#14 i-candi

Posted 16 November 2012 - 09:27 AM

QUOTE (Foogle @ 16/11/2012, 06:54 AM) <{POST_SNAPBACK}>
Just caught up on this thread i-Candi.  So sad to hear about his current school - I knew you had high hopes for it.

Are you sure about your school choice now?  I know which one you are talking about.  Can I change your mind about the other?  biggrin.gif   biggrin.gif



lol DS wouldn't know anyone there! That would be a huge issue for him. I'm still unsure about the new school but later today I'll send in the $500 to secure the spot.  sad.gif

I just had long meetings today with his current school, they were surprised and sad to see DS go. They tried to talk me into staying but I told them he can't stay, there is nothing the current school can do to change the culture that is so ingrained - it's a culture that my DS can't cope with. They did say that DS is welcomed back if his new school doesn't work out. I was very emotional, today is a sad day for me but I can't let DS pick up on that. He is excited about leaving and going to a new school and that is all that matters.

crap what if it's all wrong??????

#15 ComradeBob

Posted 16 November 2012 - 09:38 AM

QUOTE (GoneWithTheWhinge @ 16/11/2012, 07:02 AM) <{POST_SNAPBACK}>
I believe a happy, settled child will do far better than one who is finding going to school emotionally hard and is struggling to be positive about school life.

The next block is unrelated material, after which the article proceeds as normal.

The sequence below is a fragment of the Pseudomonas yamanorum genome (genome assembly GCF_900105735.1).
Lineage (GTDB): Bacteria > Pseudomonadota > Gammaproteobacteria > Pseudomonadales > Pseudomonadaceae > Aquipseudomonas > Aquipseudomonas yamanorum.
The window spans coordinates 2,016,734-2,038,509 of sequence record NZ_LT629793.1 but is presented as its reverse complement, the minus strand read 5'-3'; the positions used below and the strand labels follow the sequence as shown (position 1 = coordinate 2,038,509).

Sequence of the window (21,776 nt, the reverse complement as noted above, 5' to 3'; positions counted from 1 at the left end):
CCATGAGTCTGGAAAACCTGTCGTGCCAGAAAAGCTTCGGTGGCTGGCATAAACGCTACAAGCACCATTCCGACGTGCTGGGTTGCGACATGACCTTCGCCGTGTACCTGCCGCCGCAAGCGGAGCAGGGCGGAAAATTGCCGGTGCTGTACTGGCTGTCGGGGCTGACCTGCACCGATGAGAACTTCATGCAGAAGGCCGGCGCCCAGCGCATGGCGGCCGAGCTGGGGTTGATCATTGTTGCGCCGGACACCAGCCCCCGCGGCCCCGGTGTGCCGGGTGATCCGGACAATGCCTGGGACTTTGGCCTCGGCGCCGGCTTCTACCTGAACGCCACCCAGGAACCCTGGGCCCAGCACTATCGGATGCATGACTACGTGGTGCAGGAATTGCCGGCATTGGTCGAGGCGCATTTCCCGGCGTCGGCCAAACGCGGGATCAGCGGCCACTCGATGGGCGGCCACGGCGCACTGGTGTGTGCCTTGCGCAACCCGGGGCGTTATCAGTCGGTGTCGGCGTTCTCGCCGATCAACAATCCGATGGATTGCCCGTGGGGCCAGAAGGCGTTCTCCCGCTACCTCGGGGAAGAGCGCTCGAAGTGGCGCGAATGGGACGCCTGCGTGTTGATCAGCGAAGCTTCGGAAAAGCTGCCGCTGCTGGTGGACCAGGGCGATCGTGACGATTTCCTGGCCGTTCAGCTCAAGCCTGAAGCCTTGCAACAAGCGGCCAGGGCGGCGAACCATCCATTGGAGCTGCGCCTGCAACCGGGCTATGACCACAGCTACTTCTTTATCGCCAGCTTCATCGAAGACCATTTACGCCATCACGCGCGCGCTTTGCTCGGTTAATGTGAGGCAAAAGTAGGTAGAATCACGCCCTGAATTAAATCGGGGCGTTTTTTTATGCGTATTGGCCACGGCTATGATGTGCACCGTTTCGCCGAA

Best wishes to your son through this, I hope he can find a school which fits him better and makes him happy

GWTW has summed it up perfectly for me. It doesn't matter how many opportunities there are if he's so depressed and unhappy he doesn't want to take advantage of them. Better to go to a school with less opportunities, but to have a happy child who will grasp those opportunities with both hands and run with them.

I think you've done the right thing, and I hope your DS prospers  original.gif

#16 Llama in Pyjamas

Posted 16 November 2012 - 09:40 AM

Id stop worrying too much about the options in Yr 11.. Its a long way off, the current school might be able to offer the options your son needs - or there are always correspondence classes with teacher support.. Hope everything goes well.

#17 Therese

Posted 16 November 2012 - 09:46 AM

I think you have made the right decision. I really hope that this makes things easier for your son.

#18 Foogle

Posted 16 November 2012 - 11:04 AM

QUOTE
crap what if it's all wrong??????

It won't be though because it's wrong for him to stay where he is now and if he is happy about the move then it can only be better.

You're right about nothing ever changing with regards to the culture of his current school.  It's too entrenched.